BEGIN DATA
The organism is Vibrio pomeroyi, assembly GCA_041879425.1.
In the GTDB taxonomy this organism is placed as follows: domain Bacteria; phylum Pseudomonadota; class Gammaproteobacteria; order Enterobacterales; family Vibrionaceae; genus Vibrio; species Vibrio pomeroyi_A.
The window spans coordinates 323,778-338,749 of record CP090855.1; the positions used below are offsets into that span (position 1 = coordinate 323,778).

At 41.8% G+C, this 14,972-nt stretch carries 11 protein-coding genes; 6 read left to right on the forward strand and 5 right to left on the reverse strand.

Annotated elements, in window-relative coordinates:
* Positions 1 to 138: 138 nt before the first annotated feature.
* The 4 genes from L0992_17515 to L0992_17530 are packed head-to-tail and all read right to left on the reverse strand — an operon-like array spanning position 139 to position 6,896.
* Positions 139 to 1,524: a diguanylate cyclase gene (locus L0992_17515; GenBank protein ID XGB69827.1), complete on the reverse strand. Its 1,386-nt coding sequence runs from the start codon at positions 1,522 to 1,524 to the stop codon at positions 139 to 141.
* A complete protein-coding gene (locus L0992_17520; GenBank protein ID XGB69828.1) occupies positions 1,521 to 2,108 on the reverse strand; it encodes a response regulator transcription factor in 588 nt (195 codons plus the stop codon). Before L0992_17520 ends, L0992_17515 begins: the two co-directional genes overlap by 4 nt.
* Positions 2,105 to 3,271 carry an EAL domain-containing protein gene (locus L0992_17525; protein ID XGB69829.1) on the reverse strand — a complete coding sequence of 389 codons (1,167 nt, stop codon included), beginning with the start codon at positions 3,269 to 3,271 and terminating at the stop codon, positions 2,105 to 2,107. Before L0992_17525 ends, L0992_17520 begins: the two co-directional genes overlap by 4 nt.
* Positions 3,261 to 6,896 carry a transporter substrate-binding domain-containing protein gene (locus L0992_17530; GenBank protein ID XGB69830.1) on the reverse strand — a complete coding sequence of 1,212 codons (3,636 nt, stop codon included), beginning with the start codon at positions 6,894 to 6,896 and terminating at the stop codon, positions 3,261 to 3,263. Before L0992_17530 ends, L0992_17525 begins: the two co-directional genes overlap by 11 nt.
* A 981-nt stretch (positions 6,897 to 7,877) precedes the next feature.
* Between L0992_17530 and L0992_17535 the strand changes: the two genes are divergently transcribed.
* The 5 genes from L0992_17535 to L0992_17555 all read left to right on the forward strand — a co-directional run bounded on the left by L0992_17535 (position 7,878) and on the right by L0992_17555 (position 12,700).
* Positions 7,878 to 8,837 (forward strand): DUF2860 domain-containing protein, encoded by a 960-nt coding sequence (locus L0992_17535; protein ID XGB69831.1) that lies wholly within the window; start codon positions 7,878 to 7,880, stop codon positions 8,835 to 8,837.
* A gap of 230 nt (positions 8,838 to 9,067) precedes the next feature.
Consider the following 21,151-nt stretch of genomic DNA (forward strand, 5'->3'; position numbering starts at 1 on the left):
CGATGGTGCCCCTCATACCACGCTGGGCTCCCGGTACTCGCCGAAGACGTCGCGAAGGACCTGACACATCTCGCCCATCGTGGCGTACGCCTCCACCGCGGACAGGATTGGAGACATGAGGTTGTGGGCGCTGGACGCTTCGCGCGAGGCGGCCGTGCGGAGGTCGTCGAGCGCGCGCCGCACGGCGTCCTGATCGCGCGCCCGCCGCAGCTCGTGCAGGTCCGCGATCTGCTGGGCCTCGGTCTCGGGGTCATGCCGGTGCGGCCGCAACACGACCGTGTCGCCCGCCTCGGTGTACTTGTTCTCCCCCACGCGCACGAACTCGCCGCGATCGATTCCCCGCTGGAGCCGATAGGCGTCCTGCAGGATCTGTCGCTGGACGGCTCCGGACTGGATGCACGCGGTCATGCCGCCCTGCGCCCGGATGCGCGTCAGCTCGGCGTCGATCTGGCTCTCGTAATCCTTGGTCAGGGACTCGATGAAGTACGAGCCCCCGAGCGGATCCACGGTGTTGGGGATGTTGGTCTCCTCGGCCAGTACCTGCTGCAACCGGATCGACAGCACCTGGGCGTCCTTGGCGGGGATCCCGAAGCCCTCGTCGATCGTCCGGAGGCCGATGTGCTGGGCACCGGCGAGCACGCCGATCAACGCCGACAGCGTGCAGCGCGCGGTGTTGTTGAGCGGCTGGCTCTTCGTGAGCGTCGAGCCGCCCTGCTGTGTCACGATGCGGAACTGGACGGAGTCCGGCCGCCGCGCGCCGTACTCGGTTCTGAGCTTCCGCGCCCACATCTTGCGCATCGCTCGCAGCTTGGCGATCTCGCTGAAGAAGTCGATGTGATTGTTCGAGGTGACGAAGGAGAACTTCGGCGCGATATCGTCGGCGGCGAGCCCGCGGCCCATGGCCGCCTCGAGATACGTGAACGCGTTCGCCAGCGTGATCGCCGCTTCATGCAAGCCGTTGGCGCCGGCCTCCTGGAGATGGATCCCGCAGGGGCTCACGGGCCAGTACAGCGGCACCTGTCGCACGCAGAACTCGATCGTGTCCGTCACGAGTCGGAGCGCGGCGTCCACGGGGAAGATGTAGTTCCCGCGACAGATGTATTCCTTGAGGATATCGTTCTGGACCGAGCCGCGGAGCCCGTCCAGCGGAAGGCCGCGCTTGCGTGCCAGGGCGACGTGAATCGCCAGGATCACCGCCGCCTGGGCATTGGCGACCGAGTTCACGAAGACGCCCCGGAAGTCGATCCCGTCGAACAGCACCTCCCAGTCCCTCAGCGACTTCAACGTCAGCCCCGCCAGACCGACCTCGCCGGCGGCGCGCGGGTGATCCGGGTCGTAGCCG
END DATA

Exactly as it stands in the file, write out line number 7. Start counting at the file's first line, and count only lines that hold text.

* The 4 genes from L0992_17515 to L0992_17530 are packed head-to-tail and all read right to left on the reverse strand — an operon-like array spanning position 139 to position 6,896.